There have been plenty of opportunities for American Saddlebred horses to become famous due to the fact that they are so popular in the equestrian show world. The first horse to win the first World Champion Saddlebred title in 1917 was an American Saddlebred horse by the name of Easter Cloud. Wing Commander was a beast of a horse, competing annually from 1948-1953 in the World Championships and winning five Gaited Winner and six World Grand Champion titles. Another famous horse was one named The Lemon Drop Kid, the only Saddlebred to be featured on the cover page of Sports Illustrated magazine.

Is the American Saddlebred Horse Right for You?

The American Saddlebred is the perfect choice for a variety of riders regardless of their equine experience due to its calm demeanor and temperament. From being successful school horses to flashy show mounts, their intelligence and ability to quickly learn just about any discipline allow them to succeed in all job areas. Another bonus is they can be used for something as simple as going on a trail ride, or as complicated as winning a gaited competition.

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How to Adopt or Buy an American Saddlebred Horse

Being as they are a very popular breed within the United States, it is fairly easy to purchase an American Saddlebred horse. While you can find a kind, sound, and capable riding horse for $10,000, know that top-quality show horses can cost upwards of $100,000. Consider the qualities which you will be looking for in your new horse before venturing out to find one. There are also other avenues in which to find one, such as an equine rescue place.

American Saddlebred Horse FAQs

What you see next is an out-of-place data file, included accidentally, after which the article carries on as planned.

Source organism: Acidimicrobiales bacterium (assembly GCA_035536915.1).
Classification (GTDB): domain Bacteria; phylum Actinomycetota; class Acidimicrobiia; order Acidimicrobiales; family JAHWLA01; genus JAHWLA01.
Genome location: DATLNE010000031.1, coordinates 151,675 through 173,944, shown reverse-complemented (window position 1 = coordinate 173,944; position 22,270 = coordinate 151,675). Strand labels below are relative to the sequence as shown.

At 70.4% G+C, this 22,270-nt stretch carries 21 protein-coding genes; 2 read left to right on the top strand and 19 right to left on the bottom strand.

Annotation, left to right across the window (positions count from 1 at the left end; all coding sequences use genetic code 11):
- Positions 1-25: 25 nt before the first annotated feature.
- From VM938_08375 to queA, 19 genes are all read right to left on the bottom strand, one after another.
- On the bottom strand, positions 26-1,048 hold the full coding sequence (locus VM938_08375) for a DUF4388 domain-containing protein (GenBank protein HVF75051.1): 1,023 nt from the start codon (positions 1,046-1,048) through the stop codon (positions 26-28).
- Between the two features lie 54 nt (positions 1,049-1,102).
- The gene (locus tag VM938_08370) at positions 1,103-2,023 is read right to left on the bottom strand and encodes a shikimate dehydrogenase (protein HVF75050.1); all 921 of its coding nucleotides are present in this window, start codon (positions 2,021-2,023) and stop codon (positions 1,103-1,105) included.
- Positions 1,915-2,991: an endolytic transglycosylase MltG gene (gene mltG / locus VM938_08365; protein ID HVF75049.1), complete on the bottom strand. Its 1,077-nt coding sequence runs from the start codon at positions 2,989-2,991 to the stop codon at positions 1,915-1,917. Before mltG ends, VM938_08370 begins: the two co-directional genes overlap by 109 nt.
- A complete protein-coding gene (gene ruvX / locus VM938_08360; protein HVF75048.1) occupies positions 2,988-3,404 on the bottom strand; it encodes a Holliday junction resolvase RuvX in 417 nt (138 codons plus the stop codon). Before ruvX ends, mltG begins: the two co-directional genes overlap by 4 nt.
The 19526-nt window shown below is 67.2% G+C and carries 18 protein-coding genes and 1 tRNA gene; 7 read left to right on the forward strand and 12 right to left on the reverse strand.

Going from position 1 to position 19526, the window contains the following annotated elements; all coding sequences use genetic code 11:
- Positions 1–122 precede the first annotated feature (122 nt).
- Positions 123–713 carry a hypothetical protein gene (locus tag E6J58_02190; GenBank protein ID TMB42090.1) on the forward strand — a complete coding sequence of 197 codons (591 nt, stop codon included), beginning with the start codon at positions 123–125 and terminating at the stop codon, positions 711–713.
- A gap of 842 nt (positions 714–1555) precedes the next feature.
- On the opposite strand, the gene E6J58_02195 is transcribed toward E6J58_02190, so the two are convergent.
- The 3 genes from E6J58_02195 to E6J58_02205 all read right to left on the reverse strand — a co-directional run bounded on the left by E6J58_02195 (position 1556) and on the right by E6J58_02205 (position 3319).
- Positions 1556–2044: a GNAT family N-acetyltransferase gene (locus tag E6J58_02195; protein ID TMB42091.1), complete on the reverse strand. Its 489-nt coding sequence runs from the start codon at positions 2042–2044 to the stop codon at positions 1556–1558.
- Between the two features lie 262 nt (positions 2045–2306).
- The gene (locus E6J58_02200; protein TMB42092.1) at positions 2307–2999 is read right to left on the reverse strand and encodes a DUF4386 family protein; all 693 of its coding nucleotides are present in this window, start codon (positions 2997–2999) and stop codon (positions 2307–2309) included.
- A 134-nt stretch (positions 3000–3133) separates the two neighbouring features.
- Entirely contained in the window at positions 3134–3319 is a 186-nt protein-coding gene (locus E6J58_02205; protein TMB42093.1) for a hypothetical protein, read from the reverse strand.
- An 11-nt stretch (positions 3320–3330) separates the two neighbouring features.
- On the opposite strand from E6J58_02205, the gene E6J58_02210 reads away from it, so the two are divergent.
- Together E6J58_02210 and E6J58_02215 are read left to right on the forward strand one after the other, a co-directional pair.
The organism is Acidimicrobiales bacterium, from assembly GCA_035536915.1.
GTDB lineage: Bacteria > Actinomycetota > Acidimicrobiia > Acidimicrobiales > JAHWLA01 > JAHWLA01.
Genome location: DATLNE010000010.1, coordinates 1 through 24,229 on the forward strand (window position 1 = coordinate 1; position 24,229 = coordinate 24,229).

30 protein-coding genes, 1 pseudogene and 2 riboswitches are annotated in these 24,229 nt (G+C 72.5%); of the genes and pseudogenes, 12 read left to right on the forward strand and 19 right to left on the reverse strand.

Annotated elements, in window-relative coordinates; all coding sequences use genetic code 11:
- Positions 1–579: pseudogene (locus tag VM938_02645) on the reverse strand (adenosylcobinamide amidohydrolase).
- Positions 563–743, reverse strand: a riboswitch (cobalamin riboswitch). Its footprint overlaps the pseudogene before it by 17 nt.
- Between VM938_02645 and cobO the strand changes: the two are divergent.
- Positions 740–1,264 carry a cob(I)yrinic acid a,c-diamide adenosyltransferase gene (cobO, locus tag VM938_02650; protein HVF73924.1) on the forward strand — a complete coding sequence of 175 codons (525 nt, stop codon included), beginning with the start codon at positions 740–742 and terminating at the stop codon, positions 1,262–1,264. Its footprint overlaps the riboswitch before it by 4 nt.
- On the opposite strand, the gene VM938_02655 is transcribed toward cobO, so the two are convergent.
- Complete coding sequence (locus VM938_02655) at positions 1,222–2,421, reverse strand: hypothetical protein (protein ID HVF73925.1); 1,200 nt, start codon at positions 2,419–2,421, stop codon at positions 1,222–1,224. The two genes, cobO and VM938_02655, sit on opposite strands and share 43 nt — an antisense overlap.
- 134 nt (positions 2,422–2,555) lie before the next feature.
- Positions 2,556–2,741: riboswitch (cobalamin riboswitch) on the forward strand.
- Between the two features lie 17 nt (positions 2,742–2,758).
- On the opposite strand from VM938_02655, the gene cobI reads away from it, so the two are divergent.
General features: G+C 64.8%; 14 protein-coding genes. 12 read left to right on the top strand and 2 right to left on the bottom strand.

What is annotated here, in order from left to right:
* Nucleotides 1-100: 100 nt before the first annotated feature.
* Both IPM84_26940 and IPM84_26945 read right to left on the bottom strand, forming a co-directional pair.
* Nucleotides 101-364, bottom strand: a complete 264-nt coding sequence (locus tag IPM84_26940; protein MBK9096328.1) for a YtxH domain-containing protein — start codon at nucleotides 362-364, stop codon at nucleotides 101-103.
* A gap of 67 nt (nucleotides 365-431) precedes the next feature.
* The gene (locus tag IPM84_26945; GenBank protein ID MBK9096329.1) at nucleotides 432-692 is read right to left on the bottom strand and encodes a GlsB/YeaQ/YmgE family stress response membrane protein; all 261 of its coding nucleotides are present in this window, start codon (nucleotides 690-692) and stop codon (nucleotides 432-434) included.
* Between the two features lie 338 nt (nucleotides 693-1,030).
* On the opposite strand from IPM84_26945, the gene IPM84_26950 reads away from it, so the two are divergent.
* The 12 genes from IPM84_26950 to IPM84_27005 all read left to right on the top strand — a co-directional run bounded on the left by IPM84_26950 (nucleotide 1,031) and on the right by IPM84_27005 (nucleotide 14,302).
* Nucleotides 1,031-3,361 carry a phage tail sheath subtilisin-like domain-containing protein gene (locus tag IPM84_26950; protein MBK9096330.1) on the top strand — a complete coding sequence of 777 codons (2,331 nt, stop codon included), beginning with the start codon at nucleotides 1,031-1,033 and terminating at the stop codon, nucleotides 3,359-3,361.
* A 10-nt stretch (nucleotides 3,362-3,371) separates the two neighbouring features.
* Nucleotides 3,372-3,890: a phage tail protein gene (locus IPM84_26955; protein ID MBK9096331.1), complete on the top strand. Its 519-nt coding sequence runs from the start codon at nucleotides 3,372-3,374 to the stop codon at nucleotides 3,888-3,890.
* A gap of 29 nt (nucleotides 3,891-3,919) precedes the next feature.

How much does an American Saddlebred Horse cost?

An American Saddlebred horse can cost anywhere from $10,000 to $100,000, unless you are adopting or rescuing one. 

How big do American Saddlebred Horses get?

American Saddlebred horses are anywhere from 14 – 17 hands tall.

Where do American Saddlebred Horses come from?

The American Saddlebred breed originated right in the state of Kentucky, where it was officially registered in 1891.

Are American Saddlebred Horses good for beginner riders?

Yes, American Saddlebreds are great horses for beginners due to their calm and friendly temperaments. 

How rare is an American Saddlebred Horse?

Due to their popularity in the United States, the American Saddlebred horse breed is not rare at all. You can easily find one yourself through either a breeder or equine rescue.

Can the American Saddlebred horse be “sored”?

The American Saddlebred horse cannot be legally sored since the ASHA started supporting the Prevent All Soring Tactics (PAST) Act that was introduced to Congress in 2013. It is very easy to spot an American Saddlebred that has been sored as it significantly affects their gait, making it impossible for anyone who wishes to compete to get away with it.

Conclusion 

The American Saddlebred is a wonderful horse for a variety of riders to enjoy. From beginners to experienced show riders, this breed can satisfy its riders needs and preferences with ease. With flowing manes and tails, along with their natural high-step gait, they are a sight to watch in the show ring. There are some health concerns that may occur with your horse, but their versatility and friendly temperaments make them wonderful companions both in the show ring and at home.